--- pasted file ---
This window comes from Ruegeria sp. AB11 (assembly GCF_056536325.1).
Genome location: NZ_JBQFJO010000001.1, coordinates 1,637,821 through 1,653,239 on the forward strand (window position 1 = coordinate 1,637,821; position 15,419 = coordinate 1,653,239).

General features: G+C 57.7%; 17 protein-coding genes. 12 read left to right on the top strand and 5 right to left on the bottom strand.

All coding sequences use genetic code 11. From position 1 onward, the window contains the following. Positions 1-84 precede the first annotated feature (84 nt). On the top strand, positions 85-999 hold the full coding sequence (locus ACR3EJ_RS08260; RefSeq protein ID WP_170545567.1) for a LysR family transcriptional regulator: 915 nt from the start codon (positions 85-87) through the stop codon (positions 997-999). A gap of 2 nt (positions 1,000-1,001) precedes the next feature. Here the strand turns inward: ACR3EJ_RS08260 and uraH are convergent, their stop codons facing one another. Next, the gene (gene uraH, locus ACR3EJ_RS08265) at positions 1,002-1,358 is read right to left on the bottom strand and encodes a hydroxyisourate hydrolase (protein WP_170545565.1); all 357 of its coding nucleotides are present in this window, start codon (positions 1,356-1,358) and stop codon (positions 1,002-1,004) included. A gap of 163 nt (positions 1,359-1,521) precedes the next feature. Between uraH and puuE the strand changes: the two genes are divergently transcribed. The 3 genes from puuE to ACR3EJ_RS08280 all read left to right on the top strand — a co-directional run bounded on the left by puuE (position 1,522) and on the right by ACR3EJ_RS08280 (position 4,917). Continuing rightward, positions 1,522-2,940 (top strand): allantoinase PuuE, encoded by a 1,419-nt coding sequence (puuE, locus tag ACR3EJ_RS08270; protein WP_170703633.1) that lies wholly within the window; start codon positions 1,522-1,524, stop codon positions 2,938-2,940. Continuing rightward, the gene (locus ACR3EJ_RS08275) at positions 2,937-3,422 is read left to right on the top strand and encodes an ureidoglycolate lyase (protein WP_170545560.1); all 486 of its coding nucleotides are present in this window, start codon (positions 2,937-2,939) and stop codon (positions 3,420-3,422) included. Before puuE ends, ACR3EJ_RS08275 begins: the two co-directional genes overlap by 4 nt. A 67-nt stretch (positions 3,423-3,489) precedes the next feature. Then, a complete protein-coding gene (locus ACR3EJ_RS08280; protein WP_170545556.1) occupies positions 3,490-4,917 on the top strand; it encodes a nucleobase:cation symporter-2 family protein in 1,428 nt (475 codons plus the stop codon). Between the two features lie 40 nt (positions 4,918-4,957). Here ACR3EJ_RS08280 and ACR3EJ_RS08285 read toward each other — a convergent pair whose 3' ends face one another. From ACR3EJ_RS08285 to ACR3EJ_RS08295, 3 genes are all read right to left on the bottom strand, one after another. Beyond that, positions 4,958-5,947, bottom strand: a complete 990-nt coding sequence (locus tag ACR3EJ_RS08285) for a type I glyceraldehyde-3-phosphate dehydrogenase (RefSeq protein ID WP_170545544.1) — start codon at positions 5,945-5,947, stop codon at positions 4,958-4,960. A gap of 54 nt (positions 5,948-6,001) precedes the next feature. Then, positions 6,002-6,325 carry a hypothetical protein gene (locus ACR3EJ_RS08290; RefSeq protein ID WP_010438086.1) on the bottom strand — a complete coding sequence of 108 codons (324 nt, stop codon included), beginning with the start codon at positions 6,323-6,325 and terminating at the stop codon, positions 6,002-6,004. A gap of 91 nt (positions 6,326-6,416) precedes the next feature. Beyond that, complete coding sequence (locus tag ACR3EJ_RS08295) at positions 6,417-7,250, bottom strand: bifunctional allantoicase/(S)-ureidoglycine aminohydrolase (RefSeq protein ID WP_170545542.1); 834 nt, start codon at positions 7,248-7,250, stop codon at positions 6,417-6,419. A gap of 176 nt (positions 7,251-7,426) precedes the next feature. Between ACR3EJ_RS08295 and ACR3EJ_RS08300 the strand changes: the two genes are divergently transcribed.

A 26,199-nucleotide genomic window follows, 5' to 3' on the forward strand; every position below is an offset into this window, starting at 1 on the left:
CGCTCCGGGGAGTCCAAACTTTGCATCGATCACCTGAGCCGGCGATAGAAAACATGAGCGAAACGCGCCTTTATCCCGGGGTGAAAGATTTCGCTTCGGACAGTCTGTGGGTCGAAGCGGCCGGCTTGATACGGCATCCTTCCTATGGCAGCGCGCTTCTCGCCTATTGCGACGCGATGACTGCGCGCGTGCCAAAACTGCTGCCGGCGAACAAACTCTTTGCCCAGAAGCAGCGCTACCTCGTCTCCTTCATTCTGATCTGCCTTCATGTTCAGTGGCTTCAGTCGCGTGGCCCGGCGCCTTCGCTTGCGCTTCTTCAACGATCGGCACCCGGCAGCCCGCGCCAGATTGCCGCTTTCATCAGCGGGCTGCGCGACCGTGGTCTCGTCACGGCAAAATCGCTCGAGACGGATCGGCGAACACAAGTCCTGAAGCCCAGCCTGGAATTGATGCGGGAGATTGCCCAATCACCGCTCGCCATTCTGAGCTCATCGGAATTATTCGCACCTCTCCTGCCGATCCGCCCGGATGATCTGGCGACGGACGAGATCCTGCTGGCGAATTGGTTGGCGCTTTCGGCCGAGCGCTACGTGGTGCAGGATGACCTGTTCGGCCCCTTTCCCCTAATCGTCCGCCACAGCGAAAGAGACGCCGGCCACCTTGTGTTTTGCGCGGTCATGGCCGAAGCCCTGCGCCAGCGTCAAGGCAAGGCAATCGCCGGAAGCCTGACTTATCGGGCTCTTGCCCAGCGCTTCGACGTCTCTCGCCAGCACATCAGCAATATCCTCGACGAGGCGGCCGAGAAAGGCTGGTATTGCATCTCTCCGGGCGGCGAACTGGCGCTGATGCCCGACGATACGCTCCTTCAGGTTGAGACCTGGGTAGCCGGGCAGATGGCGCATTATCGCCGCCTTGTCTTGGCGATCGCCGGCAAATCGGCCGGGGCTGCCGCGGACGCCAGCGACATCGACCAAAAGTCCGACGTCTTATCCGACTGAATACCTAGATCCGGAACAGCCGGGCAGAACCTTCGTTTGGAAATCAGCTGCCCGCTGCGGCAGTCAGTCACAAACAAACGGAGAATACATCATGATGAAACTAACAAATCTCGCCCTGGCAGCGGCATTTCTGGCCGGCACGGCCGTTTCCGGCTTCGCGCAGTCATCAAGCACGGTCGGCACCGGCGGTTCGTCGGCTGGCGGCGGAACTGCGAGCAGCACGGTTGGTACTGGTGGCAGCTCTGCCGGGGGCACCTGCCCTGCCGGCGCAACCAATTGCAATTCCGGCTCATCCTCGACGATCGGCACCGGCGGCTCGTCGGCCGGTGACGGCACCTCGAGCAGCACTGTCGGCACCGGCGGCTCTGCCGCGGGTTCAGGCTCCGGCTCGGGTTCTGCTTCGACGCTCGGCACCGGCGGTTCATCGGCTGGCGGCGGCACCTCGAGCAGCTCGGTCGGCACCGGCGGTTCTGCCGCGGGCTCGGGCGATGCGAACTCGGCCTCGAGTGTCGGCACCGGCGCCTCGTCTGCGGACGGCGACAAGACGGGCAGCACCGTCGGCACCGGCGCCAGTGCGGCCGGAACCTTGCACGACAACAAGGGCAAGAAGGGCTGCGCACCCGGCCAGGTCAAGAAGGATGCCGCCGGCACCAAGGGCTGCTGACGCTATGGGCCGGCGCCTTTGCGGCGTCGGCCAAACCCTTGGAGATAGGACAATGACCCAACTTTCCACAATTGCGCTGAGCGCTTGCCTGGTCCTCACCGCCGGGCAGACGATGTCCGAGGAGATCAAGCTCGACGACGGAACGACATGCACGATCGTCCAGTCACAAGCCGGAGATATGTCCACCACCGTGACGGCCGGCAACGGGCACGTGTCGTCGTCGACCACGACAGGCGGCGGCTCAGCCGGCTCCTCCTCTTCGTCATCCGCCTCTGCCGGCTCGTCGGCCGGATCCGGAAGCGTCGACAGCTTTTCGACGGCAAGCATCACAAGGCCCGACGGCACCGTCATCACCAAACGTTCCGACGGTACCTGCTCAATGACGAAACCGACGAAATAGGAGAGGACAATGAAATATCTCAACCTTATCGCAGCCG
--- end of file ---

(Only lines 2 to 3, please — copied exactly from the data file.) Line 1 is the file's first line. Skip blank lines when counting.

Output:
Genome location: NZ_JBQFJO010000001.1, coordinates 1,637,821 through 1,653,239 on the forward strand (window position 1 = coordinate 1,637,821; position 15,419 = coordinate 1,653,239).

General features: G+C 57.7%; 17 protein-coding genes. 12 read left to right on the top strand and 5 right to left on the bottom strand.